Factors associated with availability of, and employee participation in, comprehensive workplace health promotion in a large and diverse Australian public sector setting: A cross-sectional survey

Michelle Kilpatrick, Leigh Blizzard, Kristy Sanderson, Brook Teale, Alison Venn

Research output: Contribution to journalArticlepeer-review

21 Citations (Scopus)


Purpose: The aim of this study was to explore factors associated with the perceived availability of, and reported participation in workplace health promotion activities implemented in the Tasmanian State Service, Australia. 

Methods: Data from 3228 employees were collected in 2013 on sociodemographic and work characteristics, health-related behaviors, and employee-reported availability of and participation in health-related activities. Ratios of prevalence for reported availability and participation by each factor were estimated using negative binomial regression (availability) and Poisson regression (participation).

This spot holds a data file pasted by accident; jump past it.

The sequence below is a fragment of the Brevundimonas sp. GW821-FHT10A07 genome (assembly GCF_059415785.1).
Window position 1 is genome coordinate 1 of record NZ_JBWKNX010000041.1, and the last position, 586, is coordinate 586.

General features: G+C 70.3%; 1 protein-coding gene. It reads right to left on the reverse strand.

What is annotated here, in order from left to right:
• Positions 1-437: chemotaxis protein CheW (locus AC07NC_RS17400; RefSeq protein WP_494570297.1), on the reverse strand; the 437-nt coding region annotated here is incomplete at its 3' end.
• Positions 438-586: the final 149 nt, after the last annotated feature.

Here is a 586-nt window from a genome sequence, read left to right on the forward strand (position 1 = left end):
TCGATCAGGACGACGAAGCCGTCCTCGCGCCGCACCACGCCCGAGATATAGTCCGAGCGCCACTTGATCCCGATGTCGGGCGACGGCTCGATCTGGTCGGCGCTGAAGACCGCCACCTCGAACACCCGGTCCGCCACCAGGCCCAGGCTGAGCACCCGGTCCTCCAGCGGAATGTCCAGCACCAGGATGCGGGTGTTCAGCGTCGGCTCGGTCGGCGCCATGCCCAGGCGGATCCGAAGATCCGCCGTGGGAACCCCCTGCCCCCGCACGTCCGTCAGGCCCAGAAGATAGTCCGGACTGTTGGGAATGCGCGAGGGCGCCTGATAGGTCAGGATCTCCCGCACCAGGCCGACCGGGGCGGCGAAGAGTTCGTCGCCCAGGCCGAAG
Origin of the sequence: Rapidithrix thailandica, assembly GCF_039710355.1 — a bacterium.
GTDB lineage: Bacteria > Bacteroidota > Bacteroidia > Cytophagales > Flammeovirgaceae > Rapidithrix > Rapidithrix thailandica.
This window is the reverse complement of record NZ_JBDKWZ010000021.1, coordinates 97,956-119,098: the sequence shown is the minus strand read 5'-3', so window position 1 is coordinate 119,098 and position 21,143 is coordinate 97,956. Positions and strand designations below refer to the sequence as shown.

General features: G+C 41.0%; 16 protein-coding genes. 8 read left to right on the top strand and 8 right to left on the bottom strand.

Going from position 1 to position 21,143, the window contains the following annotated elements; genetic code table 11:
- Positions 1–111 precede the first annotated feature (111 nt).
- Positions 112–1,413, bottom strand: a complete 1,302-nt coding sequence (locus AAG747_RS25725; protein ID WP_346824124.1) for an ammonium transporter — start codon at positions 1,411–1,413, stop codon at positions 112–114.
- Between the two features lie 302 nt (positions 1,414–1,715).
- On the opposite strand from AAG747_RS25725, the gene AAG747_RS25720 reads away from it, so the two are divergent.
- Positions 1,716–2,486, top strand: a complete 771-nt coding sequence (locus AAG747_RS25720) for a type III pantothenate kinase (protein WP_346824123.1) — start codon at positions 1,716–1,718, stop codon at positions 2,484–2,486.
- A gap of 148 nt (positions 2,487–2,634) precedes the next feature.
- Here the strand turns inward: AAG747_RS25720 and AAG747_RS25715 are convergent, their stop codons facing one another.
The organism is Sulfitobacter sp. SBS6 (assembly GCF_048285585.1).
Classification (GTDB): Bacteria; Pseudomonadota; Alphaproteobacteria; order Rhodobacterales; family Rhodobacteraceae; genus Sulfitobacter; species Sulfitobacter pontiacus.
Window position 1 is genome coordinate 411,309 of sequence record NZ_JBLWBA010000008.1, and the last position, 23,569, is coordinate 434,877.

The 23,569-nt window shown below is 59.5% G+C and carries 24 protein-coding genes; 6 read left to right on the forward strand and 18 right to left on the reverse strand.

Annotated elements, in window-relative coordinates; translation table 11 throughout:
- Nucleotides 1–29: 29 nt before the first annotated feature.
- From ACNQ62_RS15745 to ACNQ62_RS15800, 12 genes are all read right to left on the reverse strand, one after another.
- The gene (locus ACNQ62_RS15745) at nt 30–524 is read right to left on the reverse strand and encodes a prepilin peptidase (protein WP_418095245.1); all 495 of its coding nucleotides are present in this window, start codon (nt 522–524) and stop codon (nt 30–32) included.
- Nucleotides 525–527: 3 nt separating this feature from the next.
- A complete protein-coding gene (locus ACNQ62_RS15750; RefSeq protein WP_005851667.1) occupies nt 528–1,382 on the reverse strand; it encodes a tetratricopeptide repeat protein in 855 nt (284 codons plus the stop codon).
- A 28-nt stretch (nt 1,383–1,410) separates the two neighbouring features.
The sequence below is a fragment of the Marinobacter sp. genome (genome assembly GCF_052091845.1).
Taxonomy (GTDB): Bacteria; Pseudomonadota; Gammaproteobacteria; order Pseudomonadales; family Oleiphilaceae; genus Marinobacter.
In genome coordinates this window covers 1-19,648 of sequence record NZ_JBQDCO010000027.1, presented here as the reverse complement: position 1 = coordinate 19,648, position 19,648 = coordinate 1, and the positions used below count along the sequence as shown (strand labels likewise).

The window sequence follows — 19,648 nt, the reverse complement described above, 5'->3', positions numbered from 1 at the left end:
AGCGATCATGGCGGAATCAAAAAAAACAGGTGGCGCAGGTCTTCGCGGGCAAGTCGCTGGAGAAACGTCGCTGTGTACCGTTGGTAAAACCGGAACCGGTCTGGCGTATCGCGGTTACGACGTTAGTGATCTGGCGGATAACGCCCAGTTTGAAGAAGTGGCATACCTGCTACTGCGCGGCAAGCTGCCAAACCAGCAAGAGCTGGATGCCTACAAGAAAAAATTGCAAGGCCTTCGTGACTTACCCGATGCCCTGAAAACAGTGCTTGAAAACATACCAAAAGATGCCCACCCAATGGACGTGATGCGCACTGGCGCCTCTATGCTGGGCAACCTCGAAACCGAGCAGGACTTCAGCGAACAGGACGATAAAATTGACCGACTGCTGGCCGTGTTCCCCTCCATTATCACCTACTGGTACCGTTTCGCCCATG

Results: Significant differences in availability of different activity types were found for numerous factors. Compared with the reference categories, only administrative staff or respondents reporting any leisure-time physical activity were more likely to participate, and smokers and respondents with variable work schedules or cardiometabolic conditions were less likely. 

Conclusions: Employees with suboptimal health-related factors were less likely to engage with activities offered through this comprehensive workplace health promotion initiative.

Original languageEnglish
Pages (from-to)1197-1206
Number of pages10
JournalJournal of Occupational and Environmental Medicine
Issue number11
Publication statusPublished - Nov 2015

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